• Transform magazine
  • December 11, 2018

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The Guardian welcomes tabloid format and digital redesign

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UK newspaper the Guardian has today launched a new format for its print publication, departing from the larger custom-Berliner to a more compact tabloid aspect ratio. The redesign also welcomes a new interface across the Guardian’s digital platforms, introducing a new masthead and typeface that sees its continued collaboration with design agency, Commercial Type, yield the newspaper’s most prominent design change since 2006.

Katharine Viner, editor-in-chief of Guardian News & Media, says, “Since we announced our plans to change format seven months ago, it’s been an exhilarating period of creativity, imagination and focus, and I’m thrilled with the result: a new paper that feels bold, striking and beautiful, and still unmistakably the Guardian. It has also been a fantastic opportunity to redesign our website and apps. The Guardian will be a space for big ideas, for debate, for clear thinking and new perspectives.”

The move to tabloid represents an interesting shift for the newspaper, with its previous Berliner format remaining much smaller than the industry standard, best seen through the examples of France’s Le Monde and Israel’s national title, Haaretz. Yet the redesigned print parameters also represent new financial measures for the Guardian, working towards halving its operating losses by April 2018, down from £57m to £25m.

David Pemsel, CEO of Guardian News & Media, says, “The change to tabloid format is an important milestone in our three-year transformation plan and will save several million pounds. The media sector remains challenging. However, our reader revenues are growing well, and more people are reading us than ever before – we now reach over 150 million unique browsers each month and we have over 800,000 supporters.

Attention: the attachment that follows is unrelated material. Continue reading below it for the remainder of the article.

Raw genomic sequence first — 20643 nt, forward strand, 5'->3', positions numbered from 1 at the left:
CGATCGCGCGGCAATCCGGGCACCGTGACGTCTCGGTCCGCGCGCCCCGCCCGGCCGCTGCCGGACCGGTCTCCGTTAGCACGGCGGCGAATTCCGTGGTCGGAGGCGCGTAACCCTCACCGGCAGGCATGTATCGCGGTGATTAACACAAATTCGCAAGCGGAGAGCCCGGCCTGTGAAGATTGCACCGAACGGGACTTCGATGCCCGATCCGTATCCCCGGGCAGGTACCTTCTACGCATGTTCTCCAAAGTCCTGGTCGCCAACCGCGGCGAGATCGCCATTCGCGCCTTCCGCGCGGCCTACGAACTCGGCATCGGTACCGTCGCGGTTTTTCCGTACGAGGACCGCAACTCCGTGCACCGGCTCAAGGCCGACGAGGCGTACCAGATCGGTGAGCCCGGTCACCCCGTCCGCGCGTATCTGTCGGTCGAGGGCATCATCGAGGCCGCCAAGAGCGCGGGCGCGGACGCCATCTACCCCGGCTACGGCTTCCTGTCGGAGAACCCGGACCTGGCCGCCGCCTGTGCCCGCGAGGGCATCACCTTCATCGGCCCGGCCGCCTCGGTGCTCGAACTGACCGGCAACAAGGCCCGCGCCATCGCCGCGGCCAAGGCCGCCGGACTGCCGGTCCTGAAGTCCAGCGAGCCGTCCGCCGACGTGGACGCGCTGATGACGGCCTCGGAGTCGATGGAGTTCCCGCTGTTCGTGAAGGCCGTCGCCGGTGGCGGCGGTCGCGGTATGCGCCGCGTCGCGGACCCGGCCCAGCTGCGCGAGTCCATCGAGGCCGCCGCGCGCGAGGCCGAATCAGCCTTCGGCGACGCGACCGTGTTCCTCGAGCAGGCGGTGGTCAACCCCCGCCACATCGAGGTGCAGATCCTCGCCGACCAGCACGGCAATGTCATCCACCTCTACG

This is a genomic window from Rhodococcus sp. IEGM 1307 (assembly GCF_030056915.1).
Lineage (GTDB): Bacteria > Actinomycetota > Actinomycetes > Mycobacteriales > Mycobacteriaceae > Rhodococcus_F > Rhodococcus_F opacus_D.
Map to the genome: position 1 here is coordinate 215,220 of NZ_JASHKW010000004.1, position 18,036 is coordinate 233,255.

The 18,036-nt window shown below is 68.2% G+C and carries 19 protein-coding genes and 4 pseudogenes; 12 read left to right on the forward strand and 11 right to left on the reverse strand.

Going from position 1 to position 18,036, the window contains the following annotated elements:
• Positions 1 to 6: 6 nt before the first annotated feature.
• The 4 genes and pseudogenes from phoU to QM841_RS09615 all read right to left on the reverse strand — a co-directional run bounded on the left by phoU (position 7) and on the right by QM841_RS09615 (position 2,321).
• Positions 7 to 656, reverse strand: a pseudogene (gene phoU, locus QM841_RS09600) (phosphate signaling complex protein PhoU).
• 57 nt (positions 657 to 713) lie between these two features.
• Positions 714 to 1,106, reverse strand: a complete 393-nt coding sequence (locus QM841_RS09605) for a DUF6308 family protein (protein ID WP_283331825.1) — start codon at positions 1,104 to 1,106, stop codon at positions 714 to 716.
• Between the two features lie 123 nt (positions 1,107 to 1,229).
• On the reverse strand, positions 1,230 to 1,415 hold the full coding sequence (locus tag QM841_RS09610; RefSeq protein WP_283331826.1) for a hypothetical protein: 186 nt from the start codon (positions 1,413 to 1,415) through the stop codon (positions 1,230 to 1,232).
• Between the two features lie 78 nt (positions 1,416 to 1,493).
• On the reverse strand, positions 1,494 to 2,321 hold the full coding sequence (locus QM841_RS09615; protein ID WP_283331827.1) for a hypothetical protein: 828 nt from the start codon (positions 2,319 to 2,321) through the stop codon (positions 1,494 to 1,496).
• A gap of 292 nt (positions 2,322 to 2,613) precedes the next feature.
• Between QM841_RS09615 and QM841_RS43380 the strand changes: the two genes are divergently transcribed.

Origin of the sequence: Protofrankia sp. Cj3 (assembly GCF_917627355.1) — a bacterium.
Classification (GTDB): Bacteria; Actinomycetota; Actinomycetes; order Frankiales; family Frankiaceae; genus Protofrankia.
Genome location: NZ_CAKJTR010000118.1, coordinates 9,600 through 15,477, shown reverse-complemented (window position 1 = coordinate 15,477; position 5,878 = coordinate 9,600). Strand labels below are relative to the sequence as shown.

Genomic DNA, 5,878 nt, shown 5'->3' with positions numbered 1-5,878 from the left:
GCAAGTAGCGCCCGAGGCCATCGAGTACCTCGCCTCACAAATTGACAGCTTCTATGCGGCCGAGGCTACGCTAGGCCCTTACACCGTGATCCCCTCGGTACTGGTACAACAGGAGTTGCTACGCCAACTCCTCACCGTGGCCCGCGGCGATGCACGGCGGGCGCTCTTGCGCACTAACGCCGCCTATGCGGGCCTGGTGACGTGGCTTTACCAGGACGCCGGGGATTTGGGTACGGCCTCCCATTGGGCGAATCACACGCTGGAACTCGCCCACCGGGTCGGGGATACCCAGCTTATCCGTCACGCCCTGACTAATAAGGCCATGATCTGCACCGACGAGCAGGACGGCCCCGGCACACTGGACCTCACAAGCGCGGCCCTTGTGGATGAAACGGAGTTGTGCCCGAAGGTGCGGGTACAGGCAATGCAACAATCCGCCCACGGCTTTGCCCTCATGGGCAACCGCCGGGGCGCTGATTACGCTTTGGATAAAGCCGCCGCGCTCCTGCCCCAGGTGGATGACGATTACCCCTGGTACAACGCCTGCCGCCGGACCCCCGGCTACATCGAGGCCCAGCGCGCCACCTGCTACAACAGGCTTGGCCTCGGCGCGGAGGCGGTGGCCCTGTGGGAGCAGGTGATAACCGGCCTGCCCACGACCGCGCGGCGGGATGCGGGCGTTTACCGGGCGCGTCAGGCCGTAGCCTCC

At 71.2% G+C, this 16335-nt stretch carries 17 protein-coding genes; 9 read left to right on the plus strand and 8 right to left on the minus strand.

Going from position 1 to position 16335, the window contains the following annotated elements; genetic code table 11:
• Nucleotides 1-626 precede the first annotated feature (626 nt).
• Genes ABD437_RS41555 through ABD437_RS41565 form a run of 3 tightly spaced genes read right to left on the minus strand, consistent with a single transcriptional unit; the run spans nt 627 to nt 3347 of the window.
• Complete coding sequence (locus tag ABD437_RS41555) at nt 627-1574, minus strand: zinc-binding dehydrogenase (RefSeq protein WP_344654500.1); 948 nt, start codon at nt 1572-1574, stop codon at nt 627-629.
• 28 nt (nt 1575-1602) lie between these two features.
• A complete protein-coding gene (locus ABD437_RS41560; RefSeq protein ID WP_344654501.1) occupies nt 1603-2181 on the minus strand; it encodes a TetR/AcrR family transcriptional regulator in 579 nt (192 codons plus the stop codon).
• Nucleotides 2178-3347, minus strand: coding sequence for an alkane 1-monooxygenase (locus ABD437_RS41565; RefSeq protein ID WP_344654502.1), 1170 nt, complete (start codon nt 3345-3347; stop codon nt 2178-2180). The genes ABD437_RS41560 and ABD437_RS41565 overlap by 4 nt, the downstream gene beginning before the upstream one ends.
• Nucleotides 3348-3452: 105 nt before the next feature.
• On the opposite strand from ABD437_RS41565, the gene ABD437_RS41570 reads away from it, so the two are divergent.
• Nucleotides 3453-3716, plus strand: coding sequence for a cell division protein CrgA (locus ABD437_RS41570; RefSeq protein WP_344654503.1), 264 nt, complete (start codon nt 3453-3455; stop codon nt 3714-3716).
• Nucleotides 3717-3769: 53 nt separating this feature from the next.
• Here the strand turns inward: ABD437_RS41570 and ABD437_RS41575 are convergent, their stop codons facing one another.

In 1988, during Peter Preston’s time as editor, the Guardian’s first major visual overhaul, undertaken by designer, David Hillman, revolutionised the paper’s broadsheet format, introducing new methods in ordering information largely unseen across the industry at the time. Yet as print journalism made progressions into the new century, new adjustments became a necessity.

In 2006, under the editorial leadership of Alan Rusbridger, the Guardian began its shift to the Berliner format, unveiling its most notable redesign to date. Developed by the Guardian’s creative director at the time, Mark Porter, the newspaper welcomed its unique blue colour palette, grid-like layout and custom typeface, garnering a nomination in the Design Museum's 'Designer of the Year' competition. It also began to carry over much of its content to digital, producing greater design challenges.

The redesign also welcomes a new font, developed by Commercial Type and entitled ‘Guardian Headline,’ which sees the paper implement clearer line spacing, as well as overall typesetting to improve readability. Complimenting the launch, a new promotional video developed by UK-based advertising company, Karmarama, depicts the new trajectory for the newspaper as it begins to focus on its vast global reach.